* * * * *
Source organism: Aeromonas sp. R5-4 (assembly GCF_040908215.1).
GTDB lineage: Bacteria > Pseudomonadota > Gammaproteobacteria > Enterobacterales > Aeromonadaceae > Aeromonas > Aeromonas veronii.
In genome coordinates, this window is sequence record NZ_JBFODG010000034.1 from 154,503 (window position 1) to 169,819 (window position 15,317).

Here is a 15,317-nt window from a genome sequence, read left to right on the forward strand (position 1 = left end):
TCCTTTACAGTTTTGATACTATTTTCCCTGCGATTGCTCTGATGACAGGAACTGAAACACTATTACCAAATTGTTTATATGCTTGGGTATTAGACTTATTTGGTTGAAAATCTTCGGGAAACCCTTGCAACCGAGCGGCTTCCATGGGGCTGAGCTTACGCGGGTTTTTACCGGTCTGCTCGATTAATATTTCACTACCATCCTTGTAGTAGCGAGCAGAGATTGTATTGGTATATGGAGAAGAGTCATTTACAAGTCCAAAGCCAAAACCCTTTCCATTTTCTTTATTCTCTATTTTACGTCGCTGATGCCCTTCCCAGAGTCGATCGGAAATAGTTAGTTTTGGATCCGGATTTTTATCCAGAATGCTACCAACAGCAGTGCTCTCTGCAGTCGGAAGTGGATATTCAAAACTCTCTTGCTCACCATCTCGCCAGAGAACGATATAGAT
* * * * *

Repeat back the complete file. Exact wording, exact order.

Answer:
Source organism: Aeromonas sp. R5-4 (assembly GCF_040908215.1).
GTDB lineage: Bacteria > Pseudomonadota > Gammaproteobacteria > Enterobacterales > Aeromonadaceae > Aeromonas > Aeromonas veronii.
In genome coordinates, this window is sequence record NZ_JBFODG010000034.1 from 154,503 (window position 1) to 169,819 (window position 15,317).

Here is a 15,317-nt window from a genome sequence, read left to right on the forward strand (position 1 = left end):
TCCTTTACAGTTTTGATACTATTTTCCCTGCGATTGCTCTGATGACAGGAACTGAAACACTATTACCAAATTGTTTATATGCTTGGGTATTAGACTTATTTGGTTGAAAATCTTCGGGAAACCCTTGCAACCGAGCGGCTTCCATGGGGCTGAGCTTACGCGGGTTTTTACCGGTCTGCTCGATTAATATTTCACTACCATCCTTGTAGTAGCGAGCAGAGATTGTATTGGTATATGGAGAAGAGTCATTTACAAGTCCAAAGCCAAAACCCTTTCCATTTTCTTTATTCTCTATTTTACGTCGCTGATGCCCTTCCCAGAGTCGATCGGAAATAGTTAGTTTTGGATCCGGATTTTTATCCAGAATGCTACCAACAGCAGTGCTCTCTGCAGTCGGAAGTGGATATTCAAAACTCTCTTGCTCACCATCTCGCCAGAGAACGATATAGAT